In the New York Times this weekend Anthony Banbury, a civil servant at the UN, told us why he was resigning. The UN bureaucracy, he has found, is insulated from political control and serves it own interests. The nation states that are in political control manipulate the UN’s operations for domestic advantage rather the promotion of world peace and security. As a result, the UN deployed soldiers from the Democratic Republic of the Congo and the Republic of Congo as peacekeepers to the Central African Republic, despite their well known tendency to violate human rights. The consequence has been not peace, but the rape and torture of innocent civilians.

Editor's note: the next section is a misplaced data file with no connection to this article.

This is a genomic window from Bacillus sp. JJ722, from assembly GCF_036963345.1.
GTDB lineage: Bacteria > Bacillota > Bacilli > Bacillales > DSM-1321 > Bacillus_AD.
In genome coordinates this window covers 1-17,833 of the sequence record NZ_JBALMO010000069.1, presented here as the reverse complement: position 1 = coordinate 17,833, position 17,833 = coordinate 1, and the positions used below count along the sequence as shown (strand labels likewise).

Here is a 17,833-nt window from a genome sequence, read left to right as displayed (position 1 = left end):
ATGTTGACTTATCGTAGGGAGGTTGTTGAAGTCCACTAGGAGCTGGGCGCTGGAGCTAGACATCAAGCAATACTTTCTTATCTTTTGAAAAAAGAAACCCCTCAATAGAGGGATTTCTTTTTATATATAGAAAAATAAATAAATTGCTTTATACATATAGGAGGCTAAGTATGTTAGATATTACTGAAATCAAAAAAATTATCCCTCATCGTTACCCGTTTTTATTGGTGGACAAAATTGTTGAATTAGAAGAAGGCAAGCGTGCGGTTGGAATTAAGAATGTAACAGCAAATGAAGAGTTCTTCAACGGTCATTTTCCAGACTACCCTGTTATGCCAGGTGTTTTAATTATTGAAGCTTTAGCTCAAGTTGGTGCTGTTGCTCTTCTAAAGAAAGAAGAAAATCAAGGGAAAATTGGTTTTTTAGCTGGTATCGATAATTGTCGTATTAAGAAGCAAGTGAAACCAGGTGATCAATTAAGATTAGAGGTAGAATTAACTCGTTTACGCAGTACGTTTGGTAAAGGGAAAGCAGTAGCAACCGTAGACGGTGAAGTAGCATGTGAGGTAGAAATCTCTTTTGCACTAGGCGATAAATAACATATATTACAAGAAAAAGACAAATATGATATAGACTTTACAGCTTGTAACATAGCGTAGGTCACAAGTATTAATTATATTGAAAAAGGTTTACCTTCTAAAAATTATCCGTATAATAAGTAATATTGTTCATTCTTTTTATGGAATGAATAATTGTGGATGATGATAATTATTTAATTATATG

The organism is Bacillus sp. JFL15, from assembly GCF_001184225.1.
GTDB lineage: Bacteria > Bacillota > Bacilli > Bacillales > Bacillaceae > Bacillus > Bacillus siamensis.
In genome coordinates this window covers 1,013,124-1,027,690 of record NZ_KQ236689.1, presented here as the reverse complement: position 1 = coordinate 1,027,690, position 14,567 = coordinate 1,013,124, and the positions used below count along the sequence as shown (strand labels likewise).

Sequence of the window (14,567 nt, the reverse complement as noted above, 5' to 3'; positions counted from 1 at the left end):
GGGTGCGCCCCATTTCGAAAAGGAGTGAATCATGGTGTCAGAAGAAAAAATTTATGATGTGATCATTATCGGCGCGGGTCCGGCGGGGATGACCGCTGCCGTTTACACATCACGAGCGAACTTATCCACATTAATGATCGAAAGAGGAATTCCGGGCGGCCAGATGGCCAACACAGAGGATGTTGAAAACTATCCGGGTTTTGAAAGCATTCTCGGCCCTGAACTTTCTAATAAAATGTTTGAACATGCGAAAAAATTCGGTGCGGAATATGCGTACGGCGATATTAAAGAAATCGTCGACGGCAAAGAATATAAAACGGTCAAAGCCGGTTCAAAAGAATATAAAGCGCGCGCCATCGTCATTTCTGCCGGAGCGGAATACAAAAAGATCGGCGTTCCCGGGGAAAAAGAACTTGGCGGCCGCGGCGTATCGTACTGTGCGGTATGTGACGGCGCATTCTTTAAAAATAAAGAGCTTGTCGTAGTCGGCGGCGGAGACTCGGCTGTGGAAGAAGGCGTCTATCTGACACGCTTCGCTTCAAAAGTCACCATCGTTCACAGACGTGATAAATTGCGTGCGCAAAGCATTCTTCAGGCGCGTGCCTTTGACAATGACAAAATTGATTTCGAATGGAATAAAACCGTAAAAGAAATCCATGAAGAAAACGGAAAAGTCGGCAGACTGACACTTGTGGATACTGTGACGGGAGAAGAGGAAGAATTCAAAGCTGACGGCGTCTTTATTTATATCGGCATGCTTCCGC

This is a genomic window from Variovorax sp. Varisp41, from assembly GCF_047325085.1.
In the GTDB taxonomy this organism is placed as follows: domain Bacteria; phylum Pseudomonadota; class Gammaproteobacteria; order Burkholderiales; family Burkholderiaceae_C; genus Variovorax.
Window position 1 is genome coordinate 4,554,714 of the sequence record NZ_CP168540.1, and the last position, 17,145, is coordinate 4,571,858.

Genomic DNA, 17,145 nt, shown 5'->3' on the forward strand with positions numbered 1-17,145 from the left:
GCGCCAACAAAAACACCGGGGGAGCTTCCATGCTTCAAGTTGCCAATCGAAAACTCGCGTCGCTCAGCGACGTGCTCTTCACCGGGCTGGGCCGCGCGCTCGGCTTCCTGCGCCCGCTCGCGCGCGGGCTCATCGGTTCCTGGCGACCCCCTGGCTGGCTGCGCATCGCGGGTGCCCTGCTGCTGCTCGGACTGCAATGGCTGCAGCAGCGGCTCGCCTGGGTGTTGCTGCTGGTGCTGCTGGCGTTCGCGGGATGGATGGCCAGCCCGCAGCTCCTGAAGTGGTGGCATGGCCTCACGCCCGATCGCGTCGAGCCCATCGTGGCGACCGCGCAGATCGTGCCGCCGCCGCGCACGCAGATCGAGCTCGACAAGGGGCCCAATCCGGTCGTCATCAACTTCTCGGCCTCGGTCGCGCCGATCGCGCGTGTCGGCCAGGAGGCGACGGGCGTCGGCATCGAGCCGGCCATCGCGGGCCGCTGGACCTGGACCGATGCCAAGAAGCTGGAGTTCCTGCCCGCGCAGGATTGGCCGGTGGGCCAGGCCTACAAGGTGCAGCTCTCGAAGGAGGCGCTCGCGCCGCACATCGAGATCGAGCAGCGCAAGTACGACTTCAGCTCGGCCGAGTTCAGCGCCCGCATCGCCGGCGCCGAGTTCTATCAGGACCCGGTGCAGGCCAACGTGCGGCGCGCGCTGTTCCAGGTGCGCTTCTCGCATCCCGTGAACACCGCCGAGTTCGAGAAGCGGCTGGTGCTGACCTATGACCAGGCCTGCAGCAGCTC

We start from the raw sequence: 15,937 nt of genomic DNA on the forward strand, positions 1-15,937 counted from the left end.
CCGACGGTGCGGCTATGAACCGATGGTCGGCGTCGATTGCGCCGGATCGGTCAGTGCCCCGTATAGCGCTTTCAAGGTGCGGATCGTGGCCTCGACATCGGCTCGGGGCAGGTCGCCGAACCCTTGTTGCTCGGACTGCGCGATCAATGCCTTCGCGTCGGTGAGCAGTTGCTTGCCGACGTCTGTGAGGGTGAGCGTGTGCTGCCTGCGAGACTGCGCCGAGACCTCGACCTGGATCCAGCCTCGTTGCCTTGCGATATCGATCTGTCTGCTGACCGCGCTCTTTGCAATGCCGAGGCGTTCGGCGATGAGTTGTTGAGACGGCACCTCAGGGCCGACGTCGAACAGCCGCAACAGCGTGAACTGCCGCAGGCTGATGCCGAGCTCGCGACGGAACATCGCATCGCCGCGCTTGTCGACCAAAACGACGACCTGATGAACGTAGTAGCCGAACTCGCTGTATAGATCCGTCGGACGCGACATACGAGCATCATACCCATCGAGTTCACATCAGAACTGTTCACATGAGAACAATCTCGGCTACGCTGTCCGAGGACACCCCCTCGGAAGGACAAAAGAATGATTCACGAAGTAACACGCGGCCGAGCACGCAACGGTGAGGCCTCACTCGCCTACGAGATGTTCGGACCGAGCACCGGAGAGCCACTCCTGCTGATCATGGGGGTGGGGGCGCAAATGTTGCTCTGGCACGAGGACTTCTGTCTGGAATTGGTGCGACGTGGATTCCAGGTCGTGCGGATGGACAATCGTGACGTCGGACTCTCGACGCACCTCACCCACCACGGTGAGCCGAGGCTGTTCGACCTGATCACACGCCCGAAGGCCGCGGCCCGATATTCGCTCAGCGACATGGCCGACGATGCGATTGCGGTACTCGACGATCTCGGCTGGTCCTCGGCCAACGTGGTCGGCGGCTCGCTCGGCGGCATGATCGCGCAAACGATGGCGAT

Banbury seems to think UN could improve if the bureaucracy had better people and the nations behaved with greater attention to the UN’s objectives. But the problems he identifies are intrinsic to the UN’s structure. The inexorable failure of the UN instead underscores the indispensable role of the United States in providing the public goods of global peace and security that the UN claims to advance.